We must use our developmental tools such as the yet to be established SADC Regional Development Fund to ensure that there is equitable sustainable economic growth and development in the SADC region, thereby facilitating effective and efficient regional integration.

I would like to assure you that my Government will play its rightful role to ensure that the SADC Regional Integration Agenda is implemented for the mutual benefit of all Member States in the SADC region.

Your Majesty, Excellencies, Honourable Ministers, Distinguished Guests, Ladies and Gentlemen;

On the global front, I would wish to encourage SADC to continue working more closely on inter-regional, continental and global issues of mutual interest, in particular, the SADC/COMESA/EAC Tripartite Trade Negotiations; the African Union 2063 Agenda; the ACP-EU Economic Partnership Agreements (EPAs); the Post-2020 ACP-EU Cotonou Partnership Agreement; the Post-2015 Development Agenda; the WTO Doha Development Round, just to mention but a few.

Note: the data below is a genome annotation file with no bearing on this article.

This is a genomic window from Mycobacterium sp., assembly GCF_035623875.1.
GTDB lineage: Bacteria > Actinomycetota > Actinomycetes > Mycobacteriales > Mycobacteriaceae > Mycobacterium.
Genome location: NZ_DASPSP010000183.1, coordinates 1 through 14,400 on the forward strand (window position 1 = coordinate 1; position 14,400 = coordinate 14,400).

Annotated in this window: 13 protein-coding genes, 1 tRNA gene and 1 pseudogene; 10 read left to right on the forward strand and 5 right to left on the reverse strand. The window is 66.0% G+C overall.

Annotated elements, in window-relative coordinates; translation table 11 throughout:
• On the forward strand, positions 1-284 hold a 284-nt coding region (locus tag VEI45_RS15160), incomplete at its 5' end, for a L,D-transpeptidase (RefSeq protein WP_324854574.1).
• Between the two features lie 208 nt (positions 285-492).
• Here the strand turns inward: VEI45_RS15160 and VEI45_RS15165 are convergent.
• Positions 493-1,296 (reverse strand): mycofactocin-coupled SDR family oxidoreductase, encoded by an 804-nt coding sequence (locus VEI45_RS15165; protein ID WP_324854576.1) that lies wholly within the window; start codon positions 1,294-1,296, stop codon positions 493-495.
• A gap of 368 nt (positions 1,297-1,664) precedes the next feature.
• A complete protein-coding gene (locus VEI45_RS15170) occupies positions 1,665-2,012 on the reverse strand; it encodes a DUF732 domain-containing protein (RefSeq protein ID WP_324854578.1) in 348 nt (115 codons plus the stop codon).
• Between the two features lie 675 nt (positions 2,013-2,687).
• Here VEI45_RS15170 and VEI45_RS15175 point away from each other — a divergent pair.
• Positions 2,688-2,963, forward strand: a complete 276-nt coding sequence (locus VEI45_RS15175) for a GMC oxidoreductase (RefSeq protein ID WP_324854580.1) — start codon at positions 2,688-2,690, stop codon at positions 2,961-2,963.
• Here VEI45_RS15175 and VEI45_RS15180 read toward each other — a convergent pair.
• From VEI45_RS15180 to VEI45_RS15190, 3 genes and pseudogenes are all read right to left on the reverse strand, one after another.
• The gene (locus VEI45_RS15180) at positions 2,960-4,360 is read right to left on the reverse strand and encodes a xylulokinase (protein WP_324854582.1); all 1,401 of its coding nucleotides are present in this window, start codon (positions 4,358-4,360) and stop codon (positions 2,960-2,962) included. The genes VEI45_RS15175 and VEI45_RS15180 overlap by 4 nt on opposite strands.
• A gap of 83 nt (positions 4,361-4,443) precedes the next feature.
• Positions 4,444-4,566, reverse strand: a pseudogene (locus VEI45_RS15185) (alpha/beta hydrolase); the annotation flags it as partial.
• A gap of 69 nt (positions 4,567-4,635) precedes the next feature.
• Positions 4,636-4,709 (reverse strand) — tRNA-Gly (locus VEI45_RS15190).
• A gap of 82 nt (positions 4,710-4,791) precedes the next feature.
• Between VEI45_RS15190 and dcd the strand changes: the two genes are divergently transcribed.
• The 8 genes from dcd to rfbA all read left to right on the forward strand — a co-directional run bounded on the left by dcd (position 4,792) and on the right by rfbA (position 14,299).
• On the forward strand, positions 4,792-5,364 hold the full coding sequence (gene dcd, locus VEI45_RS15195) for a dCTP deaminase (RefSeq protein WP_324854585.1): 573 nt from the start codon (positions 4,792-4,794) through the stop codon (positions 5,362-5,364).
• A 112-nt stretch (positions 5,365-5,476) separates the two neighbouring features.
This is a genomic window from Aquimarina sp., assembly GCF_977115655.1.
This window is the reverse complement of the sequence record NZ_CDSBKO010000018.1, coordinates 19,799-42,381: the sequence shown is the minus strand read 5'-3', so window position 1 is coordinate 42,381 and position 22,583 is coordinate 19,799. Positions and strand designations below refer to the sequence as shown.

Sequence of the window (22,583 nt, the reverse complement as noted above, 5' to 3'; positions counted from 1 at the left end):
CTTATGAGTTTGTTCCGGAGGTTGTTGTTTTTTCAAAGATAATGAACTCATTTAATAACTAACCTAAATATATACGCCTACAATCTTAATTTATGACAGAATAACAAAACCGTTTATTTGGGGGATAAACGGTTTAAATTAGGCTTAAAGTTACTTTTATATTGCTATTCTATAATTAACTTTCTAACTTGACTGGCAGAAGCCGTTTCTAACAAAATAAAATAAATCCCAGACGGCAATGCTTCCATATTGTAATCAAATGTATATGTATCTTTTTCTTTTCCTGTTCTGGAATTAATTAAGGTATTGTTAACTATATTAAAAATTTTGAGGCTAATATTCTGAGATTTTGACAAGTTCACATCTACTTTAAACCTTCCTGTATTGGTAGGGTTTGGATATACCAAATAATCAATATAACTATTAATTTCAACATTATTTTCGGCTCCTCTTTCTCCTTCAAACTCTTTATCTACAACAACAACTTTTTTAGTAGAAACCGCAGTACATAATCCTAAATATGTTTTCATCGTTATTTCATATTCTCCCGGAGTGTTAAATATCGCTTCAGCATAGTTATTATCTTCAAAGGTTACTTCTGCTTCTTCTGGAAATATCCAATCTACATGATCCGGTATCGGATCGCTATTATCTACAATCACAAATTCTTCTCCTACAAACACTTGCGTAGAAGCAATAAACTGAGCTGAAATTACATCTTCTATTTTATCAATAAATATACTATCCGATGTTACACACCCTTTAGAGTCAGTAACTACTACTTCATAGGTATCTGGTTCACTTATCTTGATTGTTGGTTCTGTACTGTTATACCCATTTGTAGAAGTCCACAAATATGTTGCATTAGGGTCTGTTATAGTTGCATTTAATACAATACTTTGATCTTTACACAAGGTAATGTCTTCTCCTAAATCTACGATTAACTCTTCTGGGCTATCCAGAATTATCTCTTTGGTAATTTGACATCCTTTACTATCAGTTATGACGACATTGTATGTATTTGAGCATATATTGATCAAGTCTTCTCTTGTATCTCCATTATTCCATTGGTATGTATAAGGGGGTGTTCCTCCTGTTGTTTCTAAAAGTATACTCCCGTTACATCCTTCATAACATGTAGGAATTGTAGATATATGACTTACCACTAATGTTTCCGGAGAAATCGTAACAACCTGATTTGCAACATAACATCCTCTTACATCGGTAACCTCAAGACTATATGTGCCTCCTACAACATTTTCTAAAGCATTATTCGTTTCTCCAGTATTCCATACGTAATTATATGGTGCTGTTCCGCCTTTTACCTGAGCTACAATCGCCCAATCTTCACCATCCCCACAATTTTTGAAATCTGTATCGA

Let me emphasize this point because, by working in unison and not in isolation, SADC will be able to create a critical mass for effective and beneficial outcomes of the negotiations with the development partners.

Given the evolution in the global development aid dynamics, I strongly believe that SADC should take seriously, trade and investment, as key drivers for sustainable economic growth and inclusive development. The SADC Protocols on Trade, Trade in Services, Finance and Investment as well as the SADC Industrialization Programme, should be implemented effectively to ensure inclusive and equitable socio-economic development in the SADC region.

It is my strong belief that the successful implementation of these instruments will assist us in transforming our economies, from consuming and importing nations to manufacturing and exporting countries, thereby improving significantly the livelihoods of our peoples.

Your Majesty, Excellencies, Honourable Ministers, Distinguished Ladies and Gentlemen;

At this juncture, allow me to share with you some developments at home in Malawi. As you are all aware, Malawi held its first-ever Tripartite Elections in May, 2014, which were described, as free, fair, credible and transparent by regional and international organizations, such as SADC, COMESA, African Union, European Union and Commonwealth. I wish to take this opportunity to commend the SADC Electoral Observer Mission for playing a key role in the whole electoral process in my country.